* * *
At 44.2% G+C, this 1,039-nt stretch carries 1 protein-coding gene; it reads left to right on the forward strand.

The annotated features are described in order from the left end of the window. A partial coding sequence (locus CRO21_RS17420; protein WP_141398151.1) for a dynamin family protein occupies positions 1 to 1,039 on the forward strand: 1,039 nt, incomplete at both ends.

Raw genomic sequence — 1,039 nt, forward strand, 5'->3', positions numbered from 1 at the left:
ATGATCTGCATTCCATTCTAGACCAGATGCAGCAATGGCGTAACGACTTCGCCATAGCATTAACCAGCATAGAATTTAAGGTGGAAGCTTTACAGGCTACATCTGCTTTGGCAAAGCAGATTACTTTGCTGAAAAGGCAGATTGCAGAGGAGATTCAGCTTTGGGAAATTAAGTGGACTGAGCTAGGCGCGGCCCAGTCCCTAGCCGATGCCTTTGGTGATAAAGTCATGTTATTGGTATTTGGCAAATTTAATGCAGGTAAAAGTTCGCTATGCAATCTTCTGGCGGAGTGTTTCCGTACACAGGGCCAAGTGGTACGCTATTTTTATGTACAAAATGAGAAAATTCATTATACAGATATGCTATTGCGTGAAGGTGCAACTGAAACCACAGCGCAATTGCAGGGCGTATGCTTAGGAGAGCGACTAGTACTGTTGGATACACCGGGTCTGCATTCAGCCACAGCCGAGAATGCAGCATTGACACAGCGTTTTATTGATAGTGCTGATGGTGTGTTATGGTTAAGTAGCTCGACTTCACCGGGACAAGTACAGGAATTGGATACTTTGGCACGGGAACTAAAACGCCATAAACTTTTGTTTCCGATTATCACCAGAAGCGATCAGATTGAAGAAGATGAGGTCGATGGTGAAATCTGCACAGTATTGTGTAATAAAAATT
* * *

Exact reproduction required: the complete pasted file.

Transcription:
At 44.2% G+C, this 1,039-nt stretch carries 1 protein-coding gene; it reads left to right on the forward strand.

The annotated features are described in order from the left end of the window. A partial coding sequence (locus CRO21_RS17420; protein WP_141398151.1) for a dynamin family protein occupies positions 1 to 1,039 on the forward strand: 1,039 nt, incomplete at both ends.

Raw genomic sequence — 1,039 nt, forward strand, 5'->3', positions numbered from 1 at the left:
ATGATCTGCATTCCATTCTAGACCAGATGCAGCAATGGCGTAACGACTTCGCCATAGCATTAACCAGCATAGAATTTAAGGTGGAAGCTTTACAGGCTACATCTGCTTTGGCAAAGCAGATTACTTTGCTGAAAAGGCAGATTGCAGAGGAGATTCAGCTTTGGGAAATTAAGTGGACTGAGCTAGGCGCGGCCCAGTCCCTAGCCGATGCCTTTGGTGATAAAGTCATGTTATTGGTATTTGGCAAATTTAATGCAGGTAAAAGTTCGCTATGCAATCTTCTGGCGGAGTGTTTCCGTACACAGGGCCAAGTGGTACGCTATTTTTATGTACAAAATGAGAAAATTCATTATACAGATATGCTATTGCGTGAAGGTGCAACTGAAACCACAGCGCAATTGCAGGGCGTATGCTTAGGAGAGCGACTAGTACTGTTGGATACACCGGGTCTGCATTCAGCCACAGCCGAGAATGCAGCATTGACACAGCGTTTTATTGATAGTGCTGATGGTGTGTTATGGTTAAGTAGCTCGACTTCACCGGGACAAGTACAGGAATTGGATACTTTGGCACGGGAACTAAAACGCCATAAACTTTTGTTTCCGATTATCACCAGAAGCGATCAGATTGAAGAAGATGAGGTCGATGGTGAAATCTGCACAGTATTGTGTAATAAAAATT